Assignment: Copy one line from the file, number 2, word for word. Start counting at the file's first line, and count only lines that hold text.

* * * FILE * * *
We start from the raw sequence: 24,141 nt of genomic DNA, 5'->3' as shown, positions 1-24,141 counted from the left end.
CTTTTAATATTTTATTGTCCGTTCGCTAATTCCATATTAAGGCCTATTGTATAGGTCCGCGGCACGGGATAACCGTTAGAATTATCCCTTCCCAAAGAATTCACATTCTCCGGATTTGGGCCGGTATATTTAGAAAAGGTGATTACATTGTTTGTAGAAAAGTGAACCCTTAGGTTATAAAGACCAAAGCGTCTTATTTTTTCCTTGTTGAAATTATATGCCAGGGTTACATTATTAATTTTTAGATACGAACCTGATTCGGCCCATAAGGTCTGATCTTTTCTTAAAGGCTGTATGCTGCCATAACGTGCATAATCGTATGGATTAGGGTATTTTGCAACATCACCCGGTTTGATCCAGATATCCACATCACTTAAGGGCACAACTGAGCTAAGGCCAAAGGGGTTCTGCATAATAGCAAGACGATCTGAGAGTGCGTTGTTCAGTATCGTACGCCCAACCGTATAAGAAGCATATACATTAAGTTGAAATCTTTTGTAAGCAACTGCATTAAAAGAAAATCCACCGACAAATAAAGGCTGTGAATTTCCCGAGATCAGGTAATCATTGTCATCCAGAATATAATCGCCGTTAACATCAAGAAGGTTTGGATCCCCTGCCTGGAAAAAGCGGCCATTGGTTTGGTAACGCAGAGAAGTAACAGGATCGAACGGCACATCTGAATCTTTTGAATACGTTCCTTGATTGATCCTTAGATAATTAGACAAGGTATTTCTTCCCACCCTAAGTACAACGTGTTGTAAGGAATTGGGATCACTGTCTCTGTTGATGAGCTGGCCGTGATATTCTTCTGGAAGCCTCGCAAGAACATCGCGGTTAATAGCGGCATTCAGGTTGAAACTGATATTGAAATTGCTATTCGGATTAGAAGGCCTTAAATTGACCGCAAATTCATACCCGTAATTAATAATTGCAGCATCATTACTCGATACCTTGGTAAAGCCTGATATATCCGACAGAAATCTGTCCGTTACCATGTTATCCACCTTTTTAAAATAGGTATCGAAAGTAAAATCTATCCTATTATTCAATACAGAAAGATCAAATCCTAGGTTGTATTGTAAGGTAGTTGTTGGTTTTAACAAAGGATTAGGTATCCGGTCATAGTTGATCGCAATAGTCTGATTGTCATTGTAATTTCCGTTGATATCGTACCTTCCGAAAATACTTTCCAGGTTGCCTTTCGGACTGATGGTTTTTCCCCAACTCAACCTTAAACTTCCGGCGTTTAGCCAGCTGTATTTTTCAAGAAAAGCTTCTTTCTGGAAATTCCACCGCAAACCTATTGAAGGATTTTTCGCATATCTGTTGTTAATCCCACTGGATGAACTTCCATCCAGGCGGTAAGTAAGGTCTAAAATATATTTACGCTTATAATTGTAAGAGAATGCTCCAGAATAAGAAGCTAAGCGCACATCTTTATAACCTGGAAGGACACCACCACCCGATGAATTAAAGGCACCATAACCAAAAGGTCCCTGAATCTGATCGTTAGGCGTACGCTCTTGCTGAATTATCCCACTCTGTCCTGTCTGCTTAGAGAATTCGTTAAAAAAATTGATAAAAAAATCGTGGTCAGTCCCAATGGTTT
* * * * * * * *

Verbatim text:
CTTTTAATATTTTATTGTCCGTTCGCTAATTCCATATTAAGGCCTATTGTATAGGTCCGCGGCACGGGATAACCGTTAGAATTATCCCTTCCCAAAGAATTCACATTCTCCGGATTTGGGCCGGTATATTTAGAAAAGGTGATTACATTGTTTGTAGAAAAGTGAACCCTTAGGTTATAAAGACCAAAGCGTCTTATTTTTTCCTTGTTGAAATTATATGCCAGGGTTACATTATTAATTTTTAGATACGAACCTGATTCGGCCCATAAGGTCTGATCTTTTCTTAAAGGCTGTATGCTGCCATAACGTGCATAATCGTATGGATTAGGGTATTTTGCAACATCACCCGGTTTGATCCAGATATCCACATCACTTAAGGGCACAACTGAGCTAAGGCCAAAGGGGTTCTGCATAATAGCAAGACGATCTGAGAGTGCGTTGTTCAGTATCGTACGCCCAACCGTATAAGAAGCATATACATTAAGTTGAAATCTTTTGTAAGCAACTGCATTAAAAGAAAATCCACCGACAAATAAAGGCTGTGAATTTCCCGAGATCAGGTAATCATTGTCATCCAGAATATAATCGCCGTTAACATCAAGAAGGTTTGGATCCCCTGCCTGGAAAAAGCGGCCATTGGTTTGGTAACGCAGAGAAGTAACAGGATCGAACGGCACATCTGAATCTTTTGAATACGTTCCTTGATTGATCCTTAGATAATTAGACAAGGTATTTCTTCCCACCCTAAGTACAACGTGTTGTAAGGAATTGGGATCACTGTCTCTGTTGATGAGCTGGCCGTGATATTCTTCTGGAAGCCTCGCAAGAACATCGCGGTTAATAGCGGCATTCAGGTTGAAACTGATATTGAAATTGCTATTCGGATTAGAAGGCCTTAAATTGACCGCAAATTCATACCCGTAATTAATAATTGCAGCATCATTACTCGATACCTTGGTAAAGCCTGATATATCCGACAGAAATCTGTCCGTTACCATGTTATCCACCTTTTTAAAATAGGTATCGAAAGTAAAATCTATCCTATTATTCAATACAGAAAGATCAAATCCTAGGTTGTATTGTAAGGTAGTTGTTGGTTTTAACAAAGGATTAGGTATCCGGTCATAGTTGATCGCAATAGTCTGATTGTCATTGTAATTTCCGTTGATATCGTACCTTCCGAAAATACTTTCCAGGTTGCCTTTCGGACTGATGGTTTTTCCCCAACTCAACCTTAAACTTCCGGCGTTTAGCCAGCTGTATTTTTCAAGAAAAGCTTCTTTCTGGAAATTCCACCGCAAACCTATTGAAGGATTTTTCGCATATCTGTTGTTAATCCCACTGGATGAACTTCCATCCAGGCGGTAAGTAAGGTCTAAAATATATTTACGCTTATAATTGTAAGAGAATGCTCCAGAATAAGAAGCTAAGCGCACATCTTTATAACCTGGAAGGACACCACCACCCGATGAATTAAAGGCACCATAACCAAAAGGTCCCTGAATCTGATCGTTAGGCGTACGCTCTTGCTGAATTATCCCACTCTGTCCTGTCTGCTTAGAGAATTCGTTAAAAAAATTGATAAAAAAATCGTGGTCAGTCCCAATGGTTT